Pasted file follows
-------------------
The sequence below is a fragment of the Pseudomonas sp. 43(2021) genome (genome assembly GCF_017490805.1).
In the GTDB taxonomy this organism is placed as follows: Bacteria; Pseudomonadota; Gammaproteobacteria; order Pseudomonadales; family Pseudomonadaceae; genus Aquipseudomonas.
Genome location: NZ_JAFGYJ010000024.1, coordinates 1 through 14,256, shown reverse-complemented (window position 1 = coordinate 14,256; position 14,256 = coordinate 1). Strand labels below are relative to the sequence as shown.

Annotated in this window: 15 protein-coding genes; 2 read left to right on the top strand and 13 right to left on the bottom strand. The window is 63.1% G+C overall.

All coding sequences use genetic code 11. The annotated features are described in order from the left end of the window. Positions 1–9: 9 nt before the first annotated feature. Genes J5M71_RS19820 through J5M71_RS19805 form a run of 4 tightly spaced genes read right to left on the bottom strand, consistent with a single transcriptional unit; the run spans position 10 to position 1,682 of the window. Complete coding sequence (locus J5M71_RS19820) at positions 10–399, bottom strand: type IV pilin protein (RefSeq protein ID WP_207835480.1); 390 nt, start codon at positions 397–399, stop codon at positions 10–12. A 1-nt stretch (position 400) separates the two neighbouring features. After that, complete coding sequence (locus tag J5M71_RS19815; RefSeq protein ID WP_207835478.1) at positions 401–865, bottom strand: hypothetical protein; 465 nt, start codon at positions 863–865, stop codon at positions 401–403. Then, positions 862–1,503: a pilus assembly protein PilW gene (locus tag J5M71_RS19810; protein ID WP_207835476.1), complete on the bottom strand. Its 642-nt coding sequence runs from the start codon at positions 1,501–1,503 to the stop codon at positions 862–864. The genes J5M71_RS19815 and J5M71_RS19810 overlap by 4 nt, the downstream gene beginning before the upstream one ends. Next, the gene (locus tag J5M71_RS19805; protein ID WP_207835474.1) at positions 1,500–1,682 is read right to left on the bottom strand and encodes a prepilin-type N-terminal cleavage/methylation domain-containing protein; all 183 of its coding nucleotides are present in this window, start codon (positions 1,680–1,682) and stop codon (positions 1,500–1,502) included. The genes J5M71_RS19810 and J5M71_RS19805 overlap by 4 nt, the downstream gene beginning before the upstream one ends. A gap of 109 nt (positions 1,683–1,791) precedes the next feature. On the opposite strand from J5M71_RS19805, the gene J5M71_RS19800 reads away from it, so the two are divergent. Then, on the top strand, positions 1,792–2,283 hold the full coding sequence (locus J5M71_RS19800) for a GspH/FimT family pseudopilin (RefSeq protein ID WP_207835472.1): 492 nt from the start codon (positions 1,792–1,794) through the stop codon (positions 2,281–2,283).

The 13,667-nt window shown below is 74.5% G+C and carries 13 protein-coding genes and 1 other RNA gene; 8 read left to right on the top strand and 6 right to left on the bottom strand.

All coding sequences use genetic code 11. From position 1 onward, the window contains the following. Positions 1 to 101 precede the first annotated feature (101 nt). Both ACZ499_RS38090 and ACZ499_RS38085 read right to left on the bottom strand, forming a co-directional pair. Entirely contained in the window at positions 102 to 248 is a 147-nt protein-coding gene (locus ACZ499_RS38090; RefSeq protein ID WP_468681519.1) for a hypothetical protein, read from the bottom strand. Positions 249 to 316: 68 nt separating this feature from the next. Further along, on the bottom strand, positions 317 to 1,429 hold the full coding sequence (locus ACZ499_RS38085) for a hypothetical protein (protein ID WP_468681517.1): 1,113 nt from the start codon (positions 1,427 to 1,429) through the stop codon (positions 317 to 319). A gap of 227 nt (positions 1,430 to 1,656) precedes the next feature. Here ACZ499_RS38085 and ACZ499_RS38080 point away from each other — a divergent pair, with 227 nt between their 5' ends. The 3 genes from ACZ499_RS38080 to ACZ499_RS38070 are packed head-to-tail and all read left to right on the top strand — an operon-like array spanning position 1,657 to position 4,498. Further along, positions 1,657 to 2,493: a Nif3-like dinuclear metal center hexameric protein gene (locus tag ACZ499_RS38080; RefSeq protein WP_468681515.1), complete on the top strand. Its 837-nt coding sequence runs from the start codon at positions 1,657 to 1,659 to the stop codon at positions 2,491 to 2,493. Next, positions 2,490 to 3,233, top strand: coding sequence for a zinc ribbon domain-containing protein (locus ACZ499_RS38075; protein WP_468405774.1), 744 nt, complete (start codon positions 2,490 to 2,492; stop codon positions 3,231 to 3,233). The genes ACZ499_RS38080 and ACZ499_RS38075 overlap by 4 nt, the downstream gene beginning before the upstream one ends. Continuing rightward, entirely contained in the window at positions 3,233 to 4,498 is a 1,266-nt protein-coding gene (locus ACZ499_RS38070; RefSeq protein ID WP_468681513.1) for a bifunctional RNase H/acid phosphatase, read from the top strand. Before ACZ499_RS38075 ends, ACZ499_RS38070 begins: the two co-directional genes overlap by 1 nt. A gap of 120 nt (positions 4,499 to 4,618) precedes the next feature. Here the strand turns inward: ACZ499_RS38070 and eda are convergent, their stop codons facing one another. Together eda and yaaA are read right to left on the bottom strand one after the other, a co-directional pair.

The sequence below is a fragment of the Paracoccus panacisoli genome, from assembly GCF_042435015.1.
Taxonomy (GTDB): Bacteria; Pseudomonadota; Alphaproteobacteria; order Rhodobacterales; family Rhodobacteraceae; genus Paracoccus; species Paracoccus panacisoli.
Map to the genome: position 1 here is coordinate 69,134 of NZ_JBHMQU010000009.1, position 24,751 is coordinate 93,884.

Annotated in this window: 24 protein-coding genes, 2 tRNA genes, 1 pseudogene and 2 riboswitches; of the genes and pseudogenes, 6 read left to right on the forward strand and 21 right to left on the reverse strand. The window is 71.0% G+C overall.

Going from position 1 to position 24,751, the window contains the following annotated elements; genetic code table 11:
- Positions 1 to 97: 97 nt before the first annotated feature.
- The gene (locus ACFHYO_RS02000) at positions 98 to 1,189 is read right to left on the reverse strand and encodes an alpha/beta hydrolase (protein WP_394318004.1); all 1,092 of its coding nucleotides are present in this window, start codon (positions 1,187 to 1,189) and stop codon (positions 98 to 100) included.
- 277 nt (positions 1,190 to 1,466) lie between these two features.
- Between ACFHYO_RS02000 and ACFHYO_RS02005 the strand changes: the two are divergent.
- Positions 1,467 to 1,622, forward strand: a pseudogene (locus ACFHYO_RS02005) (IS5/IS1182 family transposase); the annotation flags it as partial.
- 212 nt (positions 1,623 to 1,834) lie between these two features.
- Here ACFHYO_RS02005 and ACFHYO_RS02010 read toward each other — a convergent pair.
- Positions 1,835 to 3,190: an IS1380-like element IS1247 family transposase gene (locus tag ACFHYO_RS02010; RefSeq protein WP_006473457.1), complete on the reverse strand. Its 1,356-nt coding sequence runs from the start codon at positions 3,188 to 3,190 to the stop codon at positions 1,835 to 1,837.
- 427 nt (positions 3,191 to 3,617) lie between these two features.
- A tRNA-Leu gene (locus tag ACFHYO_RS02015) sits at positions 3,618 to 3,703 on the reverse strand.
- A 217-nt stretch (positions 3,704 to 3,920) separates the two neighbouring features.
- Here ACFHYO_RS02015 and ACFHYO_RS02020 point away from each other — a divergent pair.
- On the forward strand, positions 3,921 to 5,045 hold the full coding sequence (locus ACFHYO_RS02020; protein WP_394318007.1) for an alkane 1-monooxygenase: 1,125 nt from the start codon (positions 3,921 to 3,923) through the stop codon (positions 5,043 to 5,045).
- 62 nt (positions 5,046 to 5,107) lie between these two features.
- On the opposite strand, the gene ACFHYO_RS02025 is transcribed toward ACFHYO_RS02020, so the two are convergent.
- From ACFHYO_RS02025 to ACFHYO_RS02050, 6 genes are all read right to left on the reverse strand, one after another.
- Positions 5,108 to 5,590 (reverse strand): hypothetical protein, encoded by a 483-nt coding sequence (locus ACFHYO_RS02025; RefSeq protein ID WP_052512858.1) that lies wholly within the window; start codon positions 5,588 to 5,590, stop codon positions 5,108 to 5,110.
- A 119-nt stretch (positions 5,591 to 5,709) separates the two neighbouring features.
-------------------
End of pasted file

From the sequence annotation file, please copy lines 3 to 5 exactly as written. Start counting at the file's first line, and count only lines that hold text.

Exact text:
Genome location: NZ_JAFGYJ010000024.1, coordinates 1 through 14,256, shown reverse-complemented (window position 1 = coordinate 14,256; position 14,256 = coordinate 1). Strand labels below are relative to the sequence as shown.

Annotated in this window: 15 protein-coding genes; 2 read left to right on the top strand and 13 right to left on the bottom strand. The window is 63.1% G+C overall.

All coding sequences use genetic code 11. The annotated features are described in order from the left end of the window. Positions 1–9: 9 nt before the first annotated feature. Genes J5M71_RS19820 through J5M71_RS19805 form a run of 4 tightly spaced genes read right to left on the bottom strand, consistent with a single transcriptional unit; the run spans position 10 to position 1,682 of the window. Complete coding sequence (locus J5M71_RS19820) at positions 10–399, bottom strand: type IV pilin protein (RefSeq protein ID WP_207835480.1); 390 nt, start codon at positions 397–399, stop codon at positions 10–12. A 1-nt stretch (position 400) separates the two neighbouring features. After that, complete coding sequence (locus tag J5M71_RS19815; RefSeq protein ID WP_207835478.1) at positions 401–865, bottom strand: hypothetical protein; 465 nt, start codon at positions 863–865, stop codon at positions 401–403. Then, positions 862–1,503: a pilus assembly protein PilW gene (locus tag J5M71_RS19810; protein ID WP_207835476.1), complete on the bottom strand. Its 642-nt coding sequence runs from the start codon at positions 1,501–1,503 to the stop codon at positions 862–864. The genes J5M71_RS19815 and J5M71_RS19810 overlap by 4 nt, the downstream gene beginning before the upstream one ends. Next, the gene (locus tag J5M71_RS19805; protein ID WP_207835474.1) at positions 1,500–1,682 is read right to left on the bottom strand and encodes a prepilin-type N-terminal cleavage/methylation domain-containing protein; all 183 of its coding nucleotides are present in this window, start codon (positions 1,680–1,682) and stop codon (positions 1,500–1,502) included. The genes J5M71_RS19810 and J5M71_RS19805 overlap by 4 nt, the downstream gene beginning before the upstream one ends. A gap of 109 nt (positions 1,683–1,791) precedes the next feature. On the opposite strand from J5M71_RS19805, the gene J5M71_RS19800 reads away from it, so the two are divergent. Then, on the top strand, positions 1,792–2,283 hold the full coding sequence (locus J5M71_RS19800) for a GspH/FimT family pseudopilin (RefSeq protein ID WP_207835472.1): 492 nt from the start codon (positions 1,792–1,794) through the stop codon (positions 2,281–2,283).